TB Newswatch
May 1, 2015
Category: Business & Politics
Region: Canada East, Canada

Reconciling economic development and environmental protection can be a challenging balancing act. But when it comes to Ontario’s forestry sector, I am proud to say that our province is achieving just that. Forestry is very important to the province’s economy. It provides about 170,000 jobs and generates over $11 billion in annual economic activity. There are over 260 communities across Ontario – in both the north and the south – that are supported by forestry. The sector was hit hard by the global recession, but it’s now on the upswing.

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Weyerhaeuser profit drops 30 percent in Q1

The Seattle Times
May 1, 2015
Category: Business & Politics
Region: United States

Weyerhaeuser’s profit from continuing operations dropped 30 percent in the first quarter compared with a year earlier, the Federal Way-based company reported Friday. Excluding special items, Weyerhaeuser earned $99 million, or 19 cents a share, in the first quarter, missing analyst predictions of 25 cents a share. This is down from $143 million, or 24 cents a share, in the same quarter last year. Net sales also missed estimates, dropping almost 1 percent to $1.72 billion. Analysts surveyed by Bloomberg News had predicted $1.76 billion.

Port hiccups, dollar strength dent Weyerhaeuser profits from The Agrimoney

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Forest Products A Heavy Hitter In Wisconsin’s Economy

WXPR Public Radio
April 28, 2015
Category: Business & Politics
Region: US East, United States

April was named Forestry and Paper Products Month by the Legislature. A state economist says this offers an excellent opportunity to think about the positive impact of Wisconsin’s 17 million acres of forested lands and its millions of urban trees. DNR forestry economist Julie Ballweg says if you look at the industry from forest to consumer products, the industry is a heavy-hitter in the state’s economy.. “….it’s an almost $23 billion dollar industry in Wisconsin in addition to almost 60,000 people that are employed in forestry. All those people spend money in local businesses and create another 200,000 jobs in Wisconsin….”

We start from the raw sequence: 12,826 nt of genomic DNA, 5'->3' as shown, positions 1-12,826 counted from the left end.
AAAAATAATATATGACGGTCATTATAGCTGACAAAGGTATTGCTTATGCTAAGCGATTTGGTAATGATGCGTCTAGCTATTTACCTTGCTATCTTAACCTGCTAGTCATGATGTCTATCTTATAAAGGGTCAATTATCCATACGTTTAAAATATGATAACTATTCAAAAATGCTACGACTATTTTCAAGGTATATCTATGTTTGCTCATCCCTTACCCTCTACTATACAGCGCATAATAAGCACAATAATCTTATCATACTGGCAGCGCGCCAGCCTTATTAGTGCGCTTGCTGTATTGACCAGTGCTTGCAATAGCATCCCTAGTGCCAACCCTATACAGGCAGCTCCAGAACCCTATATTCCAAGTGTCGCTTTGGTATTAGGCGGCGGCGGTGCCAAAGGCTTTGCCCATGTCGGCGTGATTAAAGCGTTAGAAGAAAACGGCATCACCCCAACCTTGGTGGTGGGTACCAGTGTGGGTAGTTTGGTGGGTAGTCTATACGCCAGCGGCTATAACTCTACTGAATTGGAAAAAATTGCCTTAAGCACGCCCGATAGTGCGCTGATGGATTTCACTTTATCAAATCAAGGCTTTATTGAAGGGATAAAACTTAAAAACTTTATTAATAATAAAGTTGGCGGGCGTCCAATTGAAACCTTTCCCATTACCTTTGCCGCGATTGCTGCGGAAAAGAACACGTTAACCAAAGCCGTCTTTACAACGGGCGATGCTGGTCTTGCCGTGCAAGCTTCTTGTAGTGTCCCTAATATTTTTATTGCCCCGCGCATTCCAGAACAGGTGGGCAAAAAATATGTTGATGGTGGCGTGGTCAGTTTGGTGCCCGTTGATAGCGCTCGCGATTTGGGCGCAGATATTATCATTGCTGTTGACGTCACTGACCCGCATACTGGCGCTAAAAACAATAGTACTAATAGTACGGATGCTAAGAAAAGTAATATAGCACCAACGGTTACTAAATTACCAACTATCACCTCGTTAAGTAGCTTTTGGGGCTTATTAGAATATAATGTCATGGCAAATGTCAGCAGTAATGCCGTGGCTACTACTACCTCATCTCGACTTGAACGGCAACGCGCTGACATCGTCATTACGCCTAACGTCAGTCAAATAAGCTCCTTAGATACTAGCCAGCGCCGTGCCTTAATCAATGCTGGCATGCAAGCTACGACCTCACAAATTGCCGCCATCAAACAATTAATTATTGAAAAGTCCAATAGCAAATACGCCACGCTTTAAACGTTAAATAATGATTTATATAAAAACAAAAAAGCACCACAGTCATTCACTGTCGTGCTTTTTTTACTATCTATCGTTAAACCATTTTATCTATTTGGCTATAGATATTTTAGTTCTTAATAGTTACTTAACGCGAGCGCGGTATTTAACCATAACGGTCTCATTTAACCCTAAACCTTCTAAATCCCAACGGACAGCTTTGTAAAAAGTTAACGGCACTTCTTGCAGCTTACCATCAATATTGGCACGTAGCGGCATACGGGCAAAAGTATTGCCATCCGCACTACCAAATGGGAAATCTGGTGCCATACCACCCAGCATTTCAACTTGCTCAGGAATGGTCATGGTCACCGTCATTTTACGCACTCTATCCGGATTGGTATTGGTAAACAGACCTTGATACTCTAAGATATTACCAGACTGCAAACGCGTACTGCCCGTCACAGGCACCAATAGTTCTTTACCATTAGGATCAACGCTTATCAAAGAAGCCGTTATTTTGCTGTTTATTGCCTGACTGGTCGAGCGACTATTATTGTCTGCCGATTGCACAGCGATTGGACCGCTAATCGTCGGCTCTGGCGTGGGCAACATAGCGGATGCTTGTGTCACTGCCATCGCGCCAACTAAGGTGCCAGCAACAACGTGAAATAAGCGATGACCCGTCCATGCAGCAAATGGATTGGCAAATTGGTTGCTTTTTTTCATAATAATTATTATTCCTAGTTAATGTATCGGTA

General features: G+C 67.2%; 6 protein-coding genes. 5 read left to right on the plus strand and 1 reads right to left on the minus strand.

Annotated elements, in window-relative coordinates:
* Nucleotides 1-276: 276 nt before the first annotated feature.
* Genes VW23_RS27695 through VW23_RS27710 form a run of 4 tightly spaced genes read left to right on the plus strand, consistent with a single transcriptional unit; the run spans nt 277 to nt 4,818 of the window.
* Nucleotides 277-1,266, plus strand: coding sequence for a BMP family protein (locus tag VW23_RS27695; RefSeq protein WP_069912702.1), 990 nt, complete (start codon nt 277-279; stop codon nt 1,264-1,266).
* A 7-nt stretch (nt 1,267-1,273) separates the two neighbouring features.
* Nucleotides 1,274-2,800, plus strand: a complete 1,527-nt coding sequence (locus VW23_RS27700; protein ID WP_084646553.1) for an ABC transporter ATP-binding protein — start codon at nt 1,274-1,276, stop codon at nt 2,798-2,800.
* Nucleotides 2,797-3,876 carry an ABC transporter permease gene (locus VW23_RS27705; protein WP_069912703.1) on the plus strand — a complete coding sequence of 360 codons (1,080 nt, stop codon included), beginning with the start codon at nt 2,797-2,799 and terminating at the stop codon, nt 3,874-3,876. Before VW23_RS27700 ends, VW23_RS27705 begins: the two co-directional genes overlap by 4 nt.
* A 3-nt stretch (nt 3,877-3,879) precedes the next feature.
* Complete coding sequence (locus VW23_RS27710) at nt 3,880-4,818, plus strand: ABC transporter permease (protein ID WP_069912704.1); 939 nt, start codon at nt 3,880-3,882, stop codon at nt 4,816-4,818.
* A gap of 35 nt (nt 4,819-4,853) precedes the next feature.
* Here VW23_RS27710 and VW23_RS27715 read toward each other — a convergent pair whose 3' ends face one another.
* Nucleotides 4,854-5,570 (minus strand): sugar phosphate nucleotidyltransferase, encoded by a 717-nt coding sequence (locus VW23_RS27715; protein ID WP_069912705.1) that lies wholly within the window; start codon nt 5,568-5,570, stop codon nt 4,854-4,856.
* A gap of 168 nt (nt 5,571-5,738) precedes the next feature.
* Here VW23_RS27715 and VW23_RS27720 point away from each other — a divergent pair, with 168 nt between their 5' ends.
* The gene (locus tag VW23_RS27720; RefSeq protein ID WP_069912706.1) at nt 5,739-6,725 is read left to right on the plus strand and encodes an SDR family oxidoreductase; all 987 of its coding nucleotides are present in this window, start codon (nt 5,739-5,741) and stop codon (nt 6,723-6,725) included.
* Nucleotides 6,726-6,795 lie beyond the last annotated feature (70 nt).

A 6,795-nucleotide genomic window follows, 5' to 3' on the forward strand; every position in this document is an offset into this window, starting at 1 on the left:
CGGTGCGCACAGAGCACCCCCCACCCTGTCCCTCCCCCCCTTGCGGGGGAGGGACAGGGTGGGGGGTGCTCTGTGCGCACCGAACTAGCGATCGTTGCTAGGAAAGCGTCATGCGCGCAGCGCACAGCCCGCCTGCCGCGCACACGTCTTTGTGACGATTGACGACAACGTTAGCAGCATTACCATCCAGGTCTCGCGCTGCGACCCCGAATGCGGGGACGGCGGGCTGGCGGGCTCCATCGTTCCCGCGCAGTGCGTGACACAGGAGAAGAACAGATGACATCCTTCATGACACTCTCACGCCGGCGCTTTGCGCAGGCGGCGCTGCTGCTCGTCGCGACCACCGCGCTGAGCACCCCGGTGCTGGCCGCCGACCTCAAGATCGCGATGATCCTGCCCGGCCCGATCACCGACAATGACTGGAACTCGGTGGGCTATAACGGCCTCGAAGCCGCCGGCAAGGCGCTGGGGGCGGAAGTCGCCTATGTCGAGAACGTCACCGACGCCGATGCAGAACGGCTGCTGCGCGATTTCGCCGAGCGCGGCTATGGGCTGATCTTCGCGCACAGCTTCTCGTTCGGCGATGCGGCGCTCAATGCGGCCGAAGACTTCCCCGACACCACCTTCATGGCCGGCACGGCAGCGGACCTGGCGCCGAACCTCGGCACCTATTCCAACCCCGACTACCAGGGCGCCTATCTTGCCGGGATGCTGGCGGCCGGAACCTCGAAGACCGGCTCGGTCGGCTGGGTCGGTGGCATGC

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Tasmanian forestry company on track to double production through woodchip mill upgrades and create 100 new jobs in north-west

ABC News, Australia
May 4, 2015
Category: Business & Politics
Region: International

Tasmanian forest manager Forico says about 100 direct and indirect jobs will be created when its north-west woodchip mill starts operating in July this year. Forico owns 100,000 hectares of former Gunns’ plantation across the state, and is investing about $20 million into refurbishing two woodchip plants in northern Tasmania. CEO Bryan Hayes says the $10 million refurbishment of the Surrey Hills Mill, south of Burnie, will increase efficiencies. Media player: “Space” to play, “M” to mute, “left” and “right” to seek. “It will be significantly more efficient than it was previously in terms of log handling cost, when we start in July we will start that mill in 750,000 green tonnes per year of production.

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Importation of Logs to China Jumped 76% in March with New Zealand and Australia Increasing Their Shipments the Most

Log arrivals to China surged in March with an increase of 76% over the previous month. This came after almost a year of declining log imports. New Zealand and Australia increased their volumes the most, together accounting for a record-high share of over 50% of the total import volume. Log import prices have trended downward since early 2014.
Wood Resources International LLC
May 4, 2015
Category: Business & Politics
Region: International